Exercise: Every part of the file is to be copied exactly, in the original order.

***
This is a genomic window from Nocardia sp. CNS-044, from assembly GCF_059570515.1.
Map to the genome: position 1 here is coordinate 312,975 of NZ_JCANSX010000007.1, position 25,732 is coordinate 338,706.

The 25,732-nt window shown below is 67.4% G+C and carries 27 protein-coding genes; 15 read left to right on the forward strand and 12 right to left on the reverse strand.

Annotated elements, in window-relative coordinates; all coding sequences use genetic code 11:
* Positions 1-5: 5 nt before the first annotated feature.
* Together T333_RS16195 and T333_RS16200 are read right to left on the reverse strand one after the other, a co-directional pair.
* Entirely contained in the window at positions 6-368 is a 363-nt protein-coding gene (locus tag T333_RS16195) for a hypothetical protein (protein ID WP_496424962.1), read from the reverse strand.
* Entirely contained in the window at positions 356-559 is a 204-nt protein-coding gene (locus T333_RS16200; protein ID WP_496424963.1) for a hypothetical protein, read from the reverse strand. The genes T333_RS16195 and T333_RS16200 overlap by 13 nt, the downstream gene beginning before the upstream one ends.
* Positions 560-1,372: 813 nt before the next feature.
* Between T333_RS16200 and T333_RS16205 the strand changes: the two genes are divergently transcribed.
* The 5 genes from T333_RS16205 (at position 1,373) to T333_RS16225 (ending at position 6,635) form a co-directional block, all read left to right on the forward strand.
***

This is a genomic window from Nocardia sp. CNS-044, from assembly GCF_059570515.1.
Map to the genome: position 1 here is coordinate 312,975 of NZ_JCANSX010000007.1, position 25,732 is coordinate 338,706.

The 25,732-nt window shown below is 67.4% G+C and carries 27 protein-coding genes; 15 read left to right on the forward strand and 12 right to left on the reverse strand.

Annotated elements, in window-relative coordinates; all coding sequences use genetic code 11:
* Positions 1-5: 5 nt before the first annotated feature.
* Together T333_RS16195 and T333_RS16200 are read right to left on the reverse strand one after the other, a co-directional pair.
* Entirely contained in the window at positions 6-368 is a 363-nt protein-coding gene (locus tag T333_RS16195) for a hypothetical protein (protein ID WP_496424962.1), read from the reverse strand.
* Entirely contained in the window at positions 356-559 is a 204-nt protein-coding gene (locus T333_RS16200; protein ID WP_496424963.1) for a hypothetical protein, read from the reverse strand. The genes T333_RS16195 and T333_RS16200 overlap by 13 nt, the downstream gene beginning before the upstream one ends.
* Positions 560-1,372: 813 nt before the next feature.
* Between T333_RS16200 and T333_RS16205 the strand changes: the two genes are divergently transcribed.
* The 5 genes from T333_RS16205 (at position 1,373) to T333_RS16225 (ending at position 6,635) form a co-directional block, all read left to right on the forward strand.